Trip: Slesse - NE Buttress
Cole Robertson and I (Shane Trudell) climbed Slesse in a great weather window at the end of summer in 18 hours car-to-car. Camping nearby we drove in and started the approach at 4:00am. The trails are great, and with day packs we easily reached the base of the wall at 6:30, scrambling the ramp and roping up in another half hour.
We simuled two blocks to the base of the crux pitch on the Direct, ending up a little off route. Beta note: On the pitch before this obvious wall (while on the round arete), ensure the leader stays right of the crest to set up the climbing on this side. A well established anchor off to the left should be avoided. The crux felt like steep 5.9, maybe pumpy but littered with holds on rock more solid than it looked to us. A short simul block brought us to the bivy ledge about 4 hours into our roped climbing. After a half hour lunch stop we began simuling the upper half. The last steep pitch, climbing past an old bolt was the money pitch, and1 more block took us to the top through another 100m of the licheny jugs that characterize the upper face.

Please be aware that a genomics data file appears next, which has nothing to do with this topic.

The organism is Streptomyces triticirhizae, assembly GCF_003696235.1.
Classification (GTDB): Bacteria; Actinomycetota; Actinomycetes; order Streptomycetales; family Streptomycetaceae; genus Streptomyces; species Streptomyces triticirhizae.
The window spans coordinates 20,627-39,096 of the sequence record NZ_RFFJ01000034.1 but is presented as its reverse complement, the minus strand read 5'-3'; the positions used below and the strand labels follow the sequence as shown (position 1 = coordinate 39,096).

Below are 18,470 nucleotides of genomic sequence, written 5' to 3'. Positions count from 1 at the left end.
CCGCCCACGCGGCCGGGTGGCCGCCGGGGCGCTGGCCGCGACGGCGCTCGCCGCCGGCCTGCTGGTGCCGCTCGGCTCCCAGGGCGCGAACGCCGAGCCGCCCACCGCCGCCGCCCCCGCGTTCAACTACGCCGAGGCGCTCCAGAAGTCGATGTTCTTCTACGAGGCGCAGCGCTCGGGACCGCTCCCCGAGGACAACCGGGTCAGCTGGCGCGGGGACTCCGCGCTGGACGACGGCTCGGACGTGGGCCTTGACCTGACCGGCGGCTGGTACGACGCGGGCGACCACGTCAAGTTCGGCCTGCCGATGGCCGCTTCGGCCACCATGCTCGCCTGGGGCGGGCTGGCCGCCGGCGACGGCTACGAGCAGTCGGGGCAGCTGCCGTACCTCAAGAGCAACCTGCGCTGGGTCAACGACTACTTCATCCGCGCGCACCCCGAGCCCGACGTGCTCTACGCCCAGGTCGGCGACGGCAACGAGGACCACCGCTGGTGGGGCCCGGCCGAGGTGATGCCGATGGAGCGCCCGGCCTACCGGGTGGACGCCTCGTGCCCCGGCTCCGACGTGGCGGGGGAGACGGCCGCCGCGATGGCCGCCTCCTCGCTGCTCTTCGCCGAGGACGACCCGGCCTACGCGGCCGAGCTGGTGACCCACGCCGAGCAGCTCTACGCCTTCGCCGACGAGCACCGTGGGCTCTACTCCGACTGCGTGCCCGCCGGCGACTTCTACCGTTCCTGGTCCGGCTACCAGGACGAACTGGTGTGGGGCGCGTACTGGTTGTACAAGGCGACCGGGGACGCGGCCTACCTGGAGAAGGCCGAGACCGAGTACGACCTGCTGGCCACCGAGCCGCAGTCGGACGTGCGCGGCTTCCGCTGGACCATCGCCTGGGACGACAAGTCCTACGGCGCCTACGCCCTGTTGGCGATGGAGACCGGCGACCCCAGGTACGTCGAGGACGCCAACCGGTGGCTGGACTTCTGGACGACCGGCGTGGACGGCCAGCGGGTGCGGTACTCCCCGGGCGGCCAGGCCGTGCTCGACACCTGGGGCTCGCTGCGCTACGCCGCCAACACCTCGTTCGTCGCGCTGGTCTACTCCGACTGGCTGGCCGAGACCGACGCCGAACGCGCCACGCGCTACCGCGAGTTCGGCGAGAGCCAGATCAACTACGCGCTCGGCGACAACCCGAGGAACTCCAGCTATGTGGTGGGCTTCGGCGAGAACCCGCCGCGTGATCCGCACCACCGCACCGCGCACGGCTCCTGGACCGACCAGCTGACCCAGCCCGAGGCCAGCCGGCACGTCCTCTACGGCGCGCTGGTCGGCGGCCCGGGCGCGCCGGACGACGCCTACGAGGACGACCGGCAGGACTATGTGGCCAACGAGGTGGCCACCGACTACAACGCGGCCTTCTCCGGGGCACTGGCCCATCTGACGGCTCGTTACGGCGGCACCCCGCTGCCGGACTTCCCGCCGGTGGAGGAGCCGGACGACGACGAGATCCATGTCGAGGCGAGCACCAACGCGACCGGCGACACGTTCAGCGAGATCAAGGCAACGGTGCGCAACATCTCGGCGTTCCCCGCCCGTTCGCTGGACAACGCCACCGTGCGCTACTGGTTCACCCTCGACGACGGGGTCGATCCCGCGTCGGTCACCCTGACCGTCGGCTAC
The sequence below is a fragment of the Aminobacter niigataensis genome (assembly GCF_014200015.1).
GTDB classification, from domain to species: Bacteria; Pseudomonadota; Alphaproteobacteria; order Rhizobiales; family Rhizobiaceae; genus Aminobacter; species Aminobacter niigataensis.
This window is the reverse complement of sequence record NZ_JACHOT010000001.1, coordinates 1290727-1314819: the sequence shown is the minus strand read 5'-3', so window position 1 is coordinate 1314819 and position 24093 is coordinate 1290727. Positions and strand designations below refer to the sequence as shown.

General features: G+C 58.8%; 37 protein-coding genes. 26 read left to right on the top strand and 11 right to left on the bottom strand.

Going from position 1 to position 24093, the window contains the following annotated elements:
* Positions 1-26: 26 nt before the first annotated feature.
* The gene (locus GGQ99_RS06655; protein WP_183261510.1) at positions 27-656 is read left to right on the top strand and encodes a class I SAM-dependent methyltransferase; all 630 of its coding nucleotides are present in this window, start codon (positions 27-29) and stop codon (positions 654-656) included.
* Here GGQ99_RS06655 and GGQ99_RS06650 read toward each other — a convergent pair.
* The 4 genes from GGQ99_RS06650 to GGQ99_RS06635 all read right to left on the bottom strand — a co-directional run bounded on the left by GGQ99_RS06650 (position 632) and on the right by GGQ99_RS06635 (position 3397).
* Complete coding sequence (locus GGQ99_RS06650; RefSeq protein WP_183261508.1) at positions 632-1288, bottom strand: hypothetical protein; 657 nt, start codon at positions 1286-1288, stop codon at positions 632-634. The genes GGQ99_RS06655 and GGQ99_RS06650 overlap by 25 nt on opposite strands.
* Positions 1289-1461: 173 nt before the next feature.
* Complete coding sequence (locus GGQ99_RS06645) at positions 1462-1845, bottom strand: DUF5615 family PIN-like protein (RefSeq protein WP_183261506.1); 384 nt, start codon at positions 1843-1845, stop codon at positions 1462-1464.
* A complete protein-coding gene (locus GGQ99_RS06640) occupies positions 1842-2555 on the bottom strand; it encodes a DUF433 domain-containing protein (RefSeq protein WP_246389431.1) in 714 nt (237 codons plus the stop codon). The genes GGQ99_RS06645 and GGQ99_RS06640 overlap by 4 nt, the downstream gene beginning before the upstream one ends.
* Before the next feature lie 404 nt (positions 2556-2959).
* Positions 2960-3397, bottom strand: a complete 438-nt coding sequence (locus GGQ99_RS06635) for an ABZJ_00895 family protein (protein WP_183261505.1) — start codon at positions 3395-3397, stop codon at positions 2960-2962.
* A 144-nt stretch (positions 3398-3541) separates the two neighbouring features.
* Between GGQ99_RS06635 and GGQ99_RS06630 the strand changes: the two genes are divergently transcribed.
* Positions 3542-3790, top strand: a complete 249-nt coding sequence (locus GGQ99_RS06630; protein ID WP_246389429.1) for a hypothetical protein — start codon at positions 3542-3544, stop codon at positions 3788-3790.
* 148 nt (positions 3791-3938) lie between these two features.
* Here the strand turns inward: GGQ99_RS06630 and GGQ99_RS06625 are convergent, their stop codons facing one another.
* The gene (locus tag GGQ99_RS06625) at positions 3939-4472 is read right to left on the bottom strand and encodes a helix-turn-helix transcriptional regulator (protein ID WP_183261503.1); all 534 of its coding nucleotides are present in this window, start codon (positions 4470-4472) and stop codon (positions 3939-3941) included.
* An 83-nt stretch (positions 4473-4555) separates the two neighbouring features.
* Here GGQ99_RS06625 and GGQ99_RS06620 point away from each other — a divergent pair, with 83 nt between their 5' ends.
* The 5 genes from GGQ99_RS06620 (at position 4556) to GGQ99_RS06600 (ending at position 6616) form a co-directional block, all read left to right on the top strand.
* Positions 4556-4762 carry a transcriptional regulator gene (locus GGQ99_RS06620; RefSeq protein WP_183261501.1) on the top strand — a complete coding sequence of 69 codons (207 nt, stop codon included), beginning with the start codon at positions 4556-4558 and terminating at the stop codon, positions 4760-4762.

We summited at 3:00PM (8 hrs), snacked and packed and were on the move 20 minutes later, completing the rappels and downclimbing to the Crossover trail 2 hours after reaching the top. A note on the rappels: there are many extra anchors up there, stick with the route description. The 2nd gully rappels have anchors before the correct gully (sketchy stacked blocks), and after it (ascending 20m up a nose, an anchor extending 6-8ft; gets you to the same spot but with a downclimb).
This being a shorter day in late Sept, we had hoped to make the flagged trail by sunset at 7:00PM - we could avoid all snow/ice this late in the season, and reached the last two rappels around 6:30 and had headlamps on for the Orange Talus. Despite GPS, we spent some time lost in slide alder, trying to hit the trail too high - the flags begin around 1470m give or take. Cruiser from here! A great day out, and I think the "new" NE Butt strategy, walking the slabs and returning the well-cairned Crossover descent in-a-day is really not the same outing as it once would have been - across the glacier, then up-and-over, with bushwacking on either side!
Single rope, heavy rack with mini-tractions for longer simul blocks.
Approach shoes were plenty, no crampons/axe needed this time of year.
Ultra Distance Z Poles have been a secret weapon this season.